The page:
|05-24-2005, 11:40 AM||#1|
I can do the Hully Gully
Join Date: Apr 2004
Location: Cedar Rapids, Iowa
My Fair Ernest T. Bass-R.I.P.
A sad time for Andy Griffith Show fans. Even though he only appeared as Ernest T. in 5 episodes I think he will always be thought of as a regular cast member
Comic Actor, Director Howard Morris Dies By BOB THOMAS, Associated Press Writer
Tue May 24, 5:27 AM ET
LOS ANGELES - Howard Morris, the wry-faced comic who costarred with Sid Caesar and Carl Reiner on the TV classic "Your Show of Shows" before going on to success as a film director, and to fame as poetry-spouting Ernest T. Bass on "The Andy Griffith Show," has died. He was 85.
Morris died Saturday, according to his son, David.
He joined the cast of "Your Show of Shows" a year after it debuted in 1950, often playing the ambitious little guy whose grandiose plans go awry.
The 90-minute show, with scripts written by such luminaries as Mel Brooks, Neil Simon and Woody Allen, was one of the most heralded of television's Golden Era. It won Emmys as best variety show in its first two seasons, during which it also placed in the top 10 in audience ratings.
But as television's audience widened, viewers sought less sophisticated entertainment, and the series was canceled in 1954. Morris then joined Caesar and Reiner in another TV classic, "Caesar's Hour."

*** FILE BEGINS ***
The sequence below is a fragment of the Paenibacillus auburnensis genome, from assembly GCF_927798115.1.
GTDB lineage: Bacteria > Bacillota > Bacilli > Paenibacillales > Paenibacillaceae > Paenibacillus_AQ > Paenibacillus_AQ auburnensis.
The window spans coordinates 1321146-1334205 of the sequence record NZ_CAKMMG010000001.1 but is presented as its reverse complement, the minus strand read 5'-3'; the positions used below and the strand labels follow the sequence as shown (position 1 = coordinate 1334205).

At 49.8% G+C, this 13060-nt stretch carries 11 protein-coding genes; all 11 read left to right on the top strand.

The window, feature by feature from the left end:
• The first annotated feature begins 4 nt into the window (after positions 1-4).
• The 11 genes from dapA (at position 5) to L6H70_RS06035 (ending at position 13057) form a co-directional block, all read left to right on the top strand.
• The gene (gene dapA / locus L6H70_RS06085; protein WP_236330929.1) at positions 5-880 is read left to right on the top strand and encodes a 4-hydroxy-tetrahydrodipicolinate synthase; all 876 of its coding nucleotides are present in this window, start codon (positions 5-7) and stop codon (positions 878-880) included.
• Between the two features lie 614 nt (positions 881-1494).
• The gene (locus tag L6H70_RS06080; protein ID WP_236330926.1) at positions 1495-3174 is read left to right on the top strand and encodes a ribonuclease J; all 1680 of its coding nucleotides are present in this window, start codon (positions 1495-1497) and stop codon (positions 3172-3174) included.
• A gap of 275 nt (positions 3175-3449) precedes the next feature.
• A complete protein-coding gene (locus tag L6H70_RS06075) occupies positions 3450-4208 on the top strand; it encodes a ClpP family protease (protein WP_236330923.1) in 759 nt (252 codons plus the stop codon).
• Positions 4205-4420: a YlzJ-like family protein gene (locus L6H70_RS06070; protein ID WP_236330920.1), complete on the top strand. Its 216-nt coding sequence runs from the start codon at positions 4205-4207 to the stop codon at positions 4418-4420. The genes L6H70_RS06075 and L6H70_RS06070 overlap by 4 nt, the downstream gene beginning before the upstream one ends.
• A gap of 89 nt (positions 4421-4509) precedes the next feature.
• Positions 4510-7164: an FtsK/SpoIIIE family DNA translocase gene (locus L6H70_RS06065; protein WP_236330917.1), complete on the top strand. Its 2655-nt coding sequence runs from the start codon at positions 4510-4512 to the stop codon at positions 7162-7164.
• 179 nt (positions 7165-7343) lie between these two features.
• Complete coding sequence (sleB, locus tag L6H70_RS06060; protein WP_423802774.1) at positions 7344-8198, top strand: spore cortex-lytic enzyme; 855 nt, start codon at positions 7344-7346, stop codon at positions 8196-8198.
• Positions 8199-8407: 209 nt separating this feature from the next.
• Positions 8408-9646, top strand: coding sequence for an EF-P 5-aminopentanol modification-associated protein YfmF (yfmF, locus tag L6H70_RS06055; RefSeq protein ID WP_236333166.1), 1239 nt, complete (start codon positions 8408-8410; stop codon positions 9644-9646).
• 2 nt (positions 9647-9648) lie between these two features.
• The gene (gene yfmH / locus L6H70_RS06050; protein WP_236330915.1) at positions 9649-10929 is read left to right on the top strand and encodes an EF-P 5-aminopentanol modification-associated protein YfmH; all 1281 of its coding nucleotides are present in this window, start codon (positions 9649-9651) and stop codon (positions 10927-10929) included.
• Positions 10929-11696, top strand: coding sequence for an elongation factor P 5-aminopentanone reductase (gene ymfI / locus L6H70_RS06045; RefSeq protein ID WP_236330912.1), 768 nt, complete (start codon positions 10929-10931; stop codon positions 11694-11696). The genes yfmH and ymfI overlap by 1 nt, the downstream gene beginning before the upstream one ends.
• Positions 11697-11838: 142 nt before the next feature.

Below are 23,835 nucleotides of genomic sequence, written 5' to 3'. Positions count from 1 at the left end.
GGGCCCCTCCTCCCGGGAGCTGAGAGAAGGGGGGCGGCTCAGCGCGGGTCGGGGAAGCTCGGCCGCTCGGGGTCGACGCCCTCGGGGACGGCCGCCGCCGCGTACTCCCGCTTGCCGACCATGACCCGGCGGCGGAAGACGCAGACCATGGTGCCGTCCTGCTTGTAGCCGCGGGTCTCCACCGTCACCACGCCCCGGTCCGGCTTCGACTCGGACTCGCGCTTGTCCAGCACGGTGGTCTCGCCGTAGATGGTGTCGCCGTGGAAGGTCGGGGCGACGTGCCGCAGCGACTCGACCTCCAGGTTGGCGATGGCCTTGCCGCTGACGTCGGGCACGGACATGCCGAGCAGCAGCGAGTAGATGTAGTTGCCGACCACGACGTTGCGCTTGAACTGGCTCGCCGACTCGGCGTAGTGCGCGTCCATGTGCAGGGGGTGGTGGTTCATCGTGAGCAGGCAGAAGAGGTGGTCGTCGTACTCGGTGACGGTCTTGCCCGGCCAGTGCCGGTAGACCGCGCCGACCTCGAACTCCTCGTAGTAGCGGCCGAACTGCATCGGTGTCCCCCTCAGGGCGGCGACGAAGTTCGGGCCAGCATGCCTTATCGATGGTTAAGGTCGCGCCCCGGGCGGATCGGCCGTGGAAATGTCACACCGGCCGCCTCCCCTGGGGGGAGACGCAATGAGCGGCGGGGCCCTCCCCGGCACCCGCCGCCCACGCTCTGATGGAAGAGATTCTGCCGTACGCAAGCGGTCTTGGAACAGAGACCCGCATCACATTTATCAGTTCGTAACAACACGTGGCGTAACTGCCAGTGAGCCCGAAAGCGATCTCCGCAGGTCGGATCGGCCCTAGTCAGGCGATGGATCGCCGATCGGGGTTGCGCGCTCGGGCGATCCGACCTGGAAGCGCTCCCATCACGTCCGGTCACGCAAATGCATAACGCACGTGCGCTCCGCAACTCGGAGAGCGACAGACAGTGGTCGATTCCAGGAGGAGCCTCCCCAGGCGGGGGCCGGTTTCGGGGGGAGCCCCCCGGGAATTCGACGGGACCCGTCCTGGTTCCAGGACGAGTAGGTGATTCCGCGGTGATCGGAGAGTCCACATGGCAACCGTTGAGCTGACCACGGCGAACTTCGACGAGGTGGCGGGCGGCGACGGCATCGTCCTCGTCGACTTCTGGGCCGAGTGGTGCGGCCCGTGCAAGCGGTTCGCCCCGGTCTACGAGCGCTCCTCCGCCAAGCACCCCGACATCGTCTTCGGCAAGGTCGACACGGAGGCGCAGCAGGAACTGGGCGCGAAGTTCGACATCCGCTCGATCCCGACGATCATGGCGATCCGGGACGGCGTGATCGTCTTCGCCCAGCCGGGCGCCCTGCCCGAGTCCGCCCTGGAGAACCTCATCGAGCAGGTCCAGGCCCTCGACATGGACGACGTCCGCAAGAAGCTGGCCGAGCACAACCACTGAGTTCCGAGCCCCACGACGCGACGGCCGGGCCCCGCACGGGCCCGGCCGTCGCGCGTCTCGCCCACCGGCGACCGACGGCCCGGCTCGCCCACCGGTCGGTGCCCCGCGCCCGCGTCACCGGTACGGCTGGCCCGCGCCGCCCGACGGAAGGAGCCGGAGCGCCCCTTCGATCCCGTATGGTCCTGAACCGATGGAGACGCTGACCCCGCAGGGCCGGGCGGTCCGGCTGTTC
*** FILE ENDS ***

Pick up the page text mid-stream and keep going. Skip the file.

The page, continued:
After that show ended in 1957, Morris moved to Hollywood where he played comedic characters in such films as "Boys' Night Out" and "40 Pounds of Trouble." He appeared with Jerry Lewis in "The Nutty Professor" and "Way... Way Out" and with Brooks in "High Anxiety" and "History of the World, Part I."
He also acted in sitcoms, perhaps most notably as Ernest T. Bass, his recurring role on "The Andy Griffith Show." Although he appeared in only a handful of episodes, his character remains warmly remembered.
He also played nebbish George P. Hanley on one memorable episode of "The Twilight Zone" entitled "I Dream of Genie." Hanley, hopelessly inept in social situations, is given one wish by a genie that appears after he rubs a lamp. After considering and rejecting numerous options, Hanley's wish is granted — he becomes the genie.
Morris eventually moved from acting to directing, and his 1967 feature film debut, "Who's Minding the Mint?" was hailed by Leonard Maltin's Movie and Video Guide as "hilarious fun in the classic comedy tradition."
Some of his other directing credits include the Doris Day-Brian Keith family comedy "With Six You Get Egg Roll," "Don't Drink the Water" with Jackie Gleason, and "Goin' Coconuts" with Donny and Marie Osmond. He also directed the pilot for the classic 1960s TV spy spoof "Get Smart," starring Don Adams and Barbara Feldon.
Also adept at doing wacky voices, Morris was placed under contract by Hanna-Barbara Productions in the 1960s and for decades he created voices for such shows as "The Jetsons," "The Flintstones," "The Archie Show," "My Favorite Martians," "Cow and Chicken" and "DuckTales."
More often than not, when someone is telling me a story all I can think about is that I can't wait for them to finish so that I can tell my own story that's not only better, but also more directly involves me.
|05-24-2005, 11:57 AM||#2|
Just The Big Picture
Join Date: Jun 2000
Location: The Bluegrass State
Re: My Fair Ernest T. Bass-R.I.P.
Help stamp out, eliminate, and do away with redundancy.